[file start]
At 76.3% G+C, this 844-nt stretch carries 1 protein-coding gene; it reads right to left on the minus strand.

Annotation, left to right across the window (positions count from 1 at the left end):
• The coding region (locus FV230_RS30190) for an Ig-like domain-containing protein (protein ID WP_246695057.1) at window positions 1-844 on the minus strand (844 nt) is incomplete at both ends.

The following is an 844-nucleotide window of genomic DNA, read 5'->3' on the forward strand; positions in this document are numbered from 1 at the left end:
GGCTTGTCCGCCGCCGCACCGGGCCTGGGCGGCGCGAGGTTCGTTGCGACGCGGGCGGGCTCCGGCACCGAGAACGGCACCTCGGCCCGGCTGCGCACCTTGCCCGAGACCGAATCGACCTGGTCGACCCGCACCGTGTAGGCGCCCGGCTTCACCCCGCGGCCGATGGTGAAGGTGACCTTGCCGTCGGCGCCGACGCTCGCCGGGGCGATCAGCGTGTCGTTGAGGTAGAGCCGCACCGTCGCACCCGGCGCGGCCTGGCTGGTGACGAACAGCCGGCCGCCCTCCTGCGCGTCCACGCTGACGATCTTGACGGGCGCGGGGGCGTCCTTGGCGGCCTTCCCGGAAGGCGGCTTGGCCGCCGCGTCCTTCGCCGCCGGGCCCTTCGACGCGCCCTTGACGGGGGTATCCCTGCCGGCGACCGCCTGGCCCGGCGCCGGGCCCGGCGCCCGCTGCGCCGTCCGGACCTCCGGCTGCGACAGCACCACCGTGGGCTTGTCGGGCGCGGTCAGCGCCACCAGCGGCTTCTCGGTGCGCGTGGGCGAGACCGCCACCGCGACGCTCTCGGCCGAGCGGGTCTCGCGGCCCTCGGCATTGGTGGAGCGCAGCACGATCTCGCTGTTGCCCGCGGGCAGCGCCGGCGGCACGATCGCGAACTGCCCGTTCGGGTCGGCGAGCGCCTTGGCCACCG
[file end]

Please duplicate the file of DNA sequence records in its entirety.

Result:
At 76.3% G+C, this 844-nt stretch carries 1 protein-coding gene; it reads right to left on the minus strand.

Annotation, left to right across the window (positions count from 1 at the left end):
• The coding region (locus FV230_RS30190) for an Ig-like domain-containing protein (protein ID WP_246695057.1) at window positions 1-844 on the minus strand (844 nt) is incomplete at both ends.

The following is an 844-nucleotide window of genomic DNA, read 5'->3' on the forward strand; positions in this document are numbered from 1 at the left end:
GGCTTGTCCGCCGCCGCACCGGGCCTGGGCGGCGCGAGGTTCGTTGCGACGCGGGCGGGCTCCGGCACCGAGAACGGCACCTCGGCCCGGCTGCGCACCTTGCCCGAGACCGAATCGACCTGGTCGACCCGCACCGTGTAGGCGCCCGGCTTCACCCCGCGGCCGATGGTGAAGGTGACCTTGCCGTCGGCGCCGACGCTCGCCGGGGCGATCAGCGTGTCGTTGAGGTAGAGCCGCACCGTCGCACCCGGCGCGGCCTGGCTGGTGACGAACAGCCGGCCGCCCTCCTGCGCGTCCACGCTGACGATCTTGACGGGCGCGGGGGCGTCCTTGGCGGCCTTCCCGGAAGGCGGCTTGGCCGCCGCGTCCTTCGCCGCCGGGCCCTTCGACGCGCCCTTGACGGGGGTATCCCTGCCGGCGACCGCCTGGCCCGGCGCCGGGCCCGGCGCCCGCTGCGCCGTCCGGACCTCCGGCTGCGACAGCACCACCGTGGGCTTGTCGGGCGCGGTCAGCGCCACCAGCGGCTTCTCGGTGCGCGTGGGCGAGACCGCCACCGCGACGCTCTCGGCCGAGCGGGTCTCGCGGCCCTCGGCATTGGTGGAGCGCAGCACGATCTCGCTGTTGCCCGCGGGCAGCGCCGGCGGCACGATCGCGAACTGCCCGTTCGGGTCGGCGAGCGCCTTGGCCACCG